Background: Bacterial and viral exacerbations play a crucial role in a variety of lung diseases including COPD or asthma. Since the lung epithelium is a major source of various inflammatory mediators that affect the immune response, we analyzed the inflammatory reaction of primary lung epithelial cells to different microbial molecules that are recognized by Toll-like receptors (TLR).
Methods: The effects of TLR ligands on primary small airway epithelial cells were analyzed in detail with respect to cytokine, chemokine and matrix metalloproteinase secretion. In addition, the regulation of the expression of TLRs and their adaptor proteins in small airway epithelial cells was investigated.
Results: Our data demonstrate that poly(I:C), a synthetic analog of viral dsRNA, mediated the strongest proinflammatory effects among the tested ligands, including an increased secretion of IL-6, IL-8, TNF-alpha, GM-CSF, GRO-alpha, TARC, MCP-1, MIP-3alpha, RANTES, IFN-beta, IP-10 and ITAC as well as an increased release of MMP-1, MMP-8, MMP-9, MMP-10 and MMP-13. Furthermore, our data show that poly(I:C) as well as type-1 and type-2 cytokines have a pronounced effect on the expression of TLRs and molecules involved in TLR signaling in small airway epithelial cells. Poly(I:C) induced an elevated expression of TLR1, TLR2 and TLR3 and increased the gene expression of the general TLR adaptor MyD88 and IRAK-2. Simultaneously, poly(I:C) decreased the expression of TLR5, TLR6 and TOLLIP.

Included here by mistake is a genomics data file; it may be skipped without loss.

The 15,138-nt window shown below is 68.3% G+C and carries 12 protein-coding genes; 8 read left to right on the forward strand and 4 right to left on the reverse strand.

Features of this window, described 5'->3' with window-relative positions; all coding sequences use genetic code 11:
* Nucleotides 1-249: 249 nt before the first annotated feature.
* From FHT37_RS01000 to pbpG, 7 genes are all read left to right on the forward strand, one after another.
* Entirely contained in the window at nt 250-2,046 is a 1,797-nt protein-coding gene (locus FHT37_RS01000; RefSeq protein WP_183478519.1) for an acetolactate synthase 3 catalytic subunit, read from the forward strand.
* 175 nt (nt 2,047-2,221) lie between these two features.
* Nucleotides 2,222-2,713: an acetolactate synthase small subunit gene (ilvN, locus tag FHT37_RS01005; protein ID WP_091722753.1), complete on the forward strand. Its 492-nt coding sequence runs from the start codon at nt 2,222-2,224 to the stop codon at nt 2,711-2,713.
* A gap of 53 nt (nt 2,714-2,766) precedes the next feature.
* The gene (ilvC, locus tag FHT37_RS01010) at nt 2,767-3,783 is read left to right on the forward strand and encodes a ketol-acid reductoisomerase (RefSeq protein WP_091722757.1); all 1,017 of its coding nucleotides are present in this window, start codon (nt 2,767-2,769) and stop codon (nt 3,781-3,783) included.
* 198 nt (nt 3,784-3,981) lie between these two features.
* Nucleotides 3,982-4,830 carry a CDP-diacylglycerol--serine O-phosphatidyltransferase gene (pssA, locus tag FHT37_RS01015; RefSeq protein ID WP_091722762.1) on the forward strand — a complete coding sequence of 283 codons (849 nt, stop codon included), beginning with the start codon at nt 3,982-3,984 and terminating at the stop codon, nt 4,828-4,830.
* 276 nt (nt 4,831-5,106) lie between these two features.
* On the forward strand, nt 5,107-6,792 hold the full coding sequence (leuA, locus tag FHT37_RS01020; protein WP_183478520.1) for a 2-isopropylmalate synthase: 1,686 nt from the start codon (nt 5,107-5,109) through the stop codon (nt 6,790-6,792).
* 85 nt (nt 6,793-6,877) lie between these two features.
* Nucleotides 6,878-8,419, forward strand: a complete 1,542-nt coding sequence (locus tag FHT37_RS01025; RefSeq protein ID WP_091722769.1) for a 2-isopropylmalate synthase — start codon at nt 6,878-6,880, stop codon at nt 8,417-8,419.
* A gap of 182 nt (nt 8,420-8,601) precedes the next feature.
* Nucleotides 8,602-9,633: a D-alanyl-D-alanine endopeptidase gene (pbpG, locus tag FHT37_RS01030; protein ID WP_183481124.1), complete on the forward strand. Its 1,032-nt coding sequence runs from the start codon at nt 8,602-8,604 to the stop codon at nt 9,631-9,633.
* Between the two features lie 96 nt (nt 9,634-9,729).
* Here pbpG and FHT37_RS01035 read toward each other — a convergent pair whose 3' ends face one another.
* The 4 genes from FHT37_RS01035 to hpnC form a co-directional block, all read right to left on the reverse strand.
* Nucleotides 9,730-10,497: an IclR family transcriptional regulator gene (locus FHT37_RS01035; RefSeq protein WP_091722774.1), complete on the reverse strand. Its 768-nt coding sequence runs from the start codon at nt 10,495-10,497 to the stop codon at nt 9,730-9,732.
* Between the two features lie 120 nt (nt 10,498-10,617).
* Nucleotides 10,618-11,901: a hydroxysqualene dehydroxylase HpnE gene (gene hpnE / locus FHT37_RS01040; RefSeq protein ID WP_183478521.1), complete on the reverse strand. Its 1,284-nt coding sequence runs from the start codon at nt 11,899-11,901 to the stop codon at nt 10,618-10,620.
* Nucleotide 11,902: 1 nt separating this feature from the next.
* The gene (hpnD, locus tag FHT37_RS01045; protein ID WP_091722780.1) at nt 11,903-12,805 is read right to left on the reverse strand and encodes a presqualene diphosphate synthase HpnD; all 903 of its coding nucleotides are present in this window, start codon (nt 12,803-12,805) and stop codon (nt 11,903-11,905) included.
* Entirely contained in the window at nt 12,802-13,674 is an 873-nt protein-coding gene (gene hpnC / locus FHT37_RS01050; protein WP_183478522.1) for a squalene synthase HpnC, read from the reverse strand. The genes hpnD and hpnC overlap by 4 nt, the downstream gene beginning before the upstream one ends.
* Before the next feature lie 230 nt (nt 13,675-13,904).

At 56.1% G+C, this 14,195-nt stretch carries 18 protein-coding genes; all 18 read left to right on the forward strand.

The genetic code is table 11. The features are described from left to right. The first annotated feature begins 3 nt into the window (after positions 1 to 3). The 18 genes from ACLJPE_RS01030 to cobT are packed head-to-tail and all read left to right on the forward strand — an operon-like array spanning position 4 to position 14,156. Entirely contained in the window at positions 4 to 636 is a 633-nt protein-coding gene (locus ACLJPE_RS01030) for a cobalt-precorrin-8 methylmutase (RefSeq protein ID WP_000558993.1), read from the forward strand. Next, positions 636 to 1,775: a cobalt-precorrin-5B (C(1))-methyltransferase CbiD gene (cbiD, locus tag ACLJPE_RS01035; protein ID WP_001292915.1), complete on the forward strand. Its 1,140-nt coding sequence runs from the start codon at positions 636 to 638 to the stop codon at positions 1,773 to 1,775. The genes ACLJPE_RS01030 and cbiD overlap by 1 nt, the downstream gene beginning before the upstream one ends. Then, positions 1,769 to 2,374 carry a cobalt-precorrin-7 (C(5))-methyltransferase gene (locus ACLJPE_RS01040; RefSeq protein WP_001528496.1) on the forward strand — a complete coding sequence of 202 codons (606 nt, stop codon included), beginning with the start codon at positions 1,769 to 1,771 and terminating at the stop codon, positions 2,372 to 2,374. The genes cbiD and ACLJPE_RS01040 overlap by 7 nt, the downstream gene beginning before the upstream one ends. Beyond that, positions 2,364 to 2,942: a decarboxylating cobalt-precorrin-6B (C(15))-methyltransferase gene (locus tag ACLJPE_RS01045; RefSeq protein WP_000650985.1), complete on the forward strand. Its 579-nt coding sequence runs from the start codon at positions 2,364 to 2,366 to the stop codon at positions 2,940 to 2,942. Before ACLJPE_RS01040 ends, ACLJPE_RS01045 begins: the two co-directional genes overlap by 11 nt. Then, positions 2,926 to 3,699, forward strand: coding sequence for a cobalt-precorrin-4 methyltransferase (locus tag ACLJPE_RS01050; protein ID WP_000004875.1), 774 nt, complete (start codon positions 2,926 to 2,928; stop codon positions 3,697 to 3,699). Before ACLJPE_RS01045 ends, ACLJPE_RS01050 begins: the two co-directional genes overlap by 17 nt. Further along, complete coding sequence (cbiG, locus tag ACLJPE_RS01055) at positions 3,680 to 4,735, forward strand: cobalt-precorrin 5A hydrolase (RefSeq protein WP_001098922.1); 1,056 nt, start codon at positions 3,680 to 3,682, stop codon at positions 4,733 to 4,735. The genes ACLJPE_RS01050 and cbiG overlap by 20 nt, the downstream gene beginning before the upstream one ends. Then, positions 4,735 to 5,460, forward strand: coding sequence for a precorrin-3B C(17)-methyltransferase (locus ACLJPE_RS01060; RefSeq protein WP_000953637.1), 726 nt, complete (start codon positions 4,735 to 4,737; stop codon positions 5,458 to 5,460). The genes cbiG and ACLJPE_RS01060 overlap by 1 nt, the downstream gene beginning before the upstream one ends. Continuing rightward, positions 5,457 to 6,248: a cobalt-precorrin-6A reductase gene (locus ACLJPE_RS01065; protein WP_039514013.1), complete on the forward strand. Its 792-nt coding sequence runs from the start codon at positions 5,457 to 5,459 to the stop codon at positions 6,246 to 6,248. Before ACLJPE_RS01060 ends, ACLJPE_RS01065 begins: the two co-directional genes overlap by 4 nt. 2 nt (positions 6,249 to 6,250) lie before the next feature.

Conclusion: Poly(I:C), an analog of viral dsRNA and a TLR3 ligand, triggers a strong inflammatory response in small airway epithelial cells that is likely to contribute to viral exacerbations of pulmonary diseases like asthma or COPD. The pronounced effects of poly(I:C) on the expression of Toll-like receptors and molecules involved in TLR signaling is assumed to influence the immune response of the lung epithelium to viral and bacterial infections. Likewise, the regulation of TLR expression by type-1 and type-2 cytokines is important considering the impact of exogenous and endogenous TLR ligands on Th1 or Th2 driven pulmonary inflammations like COPD or asthma, respectively.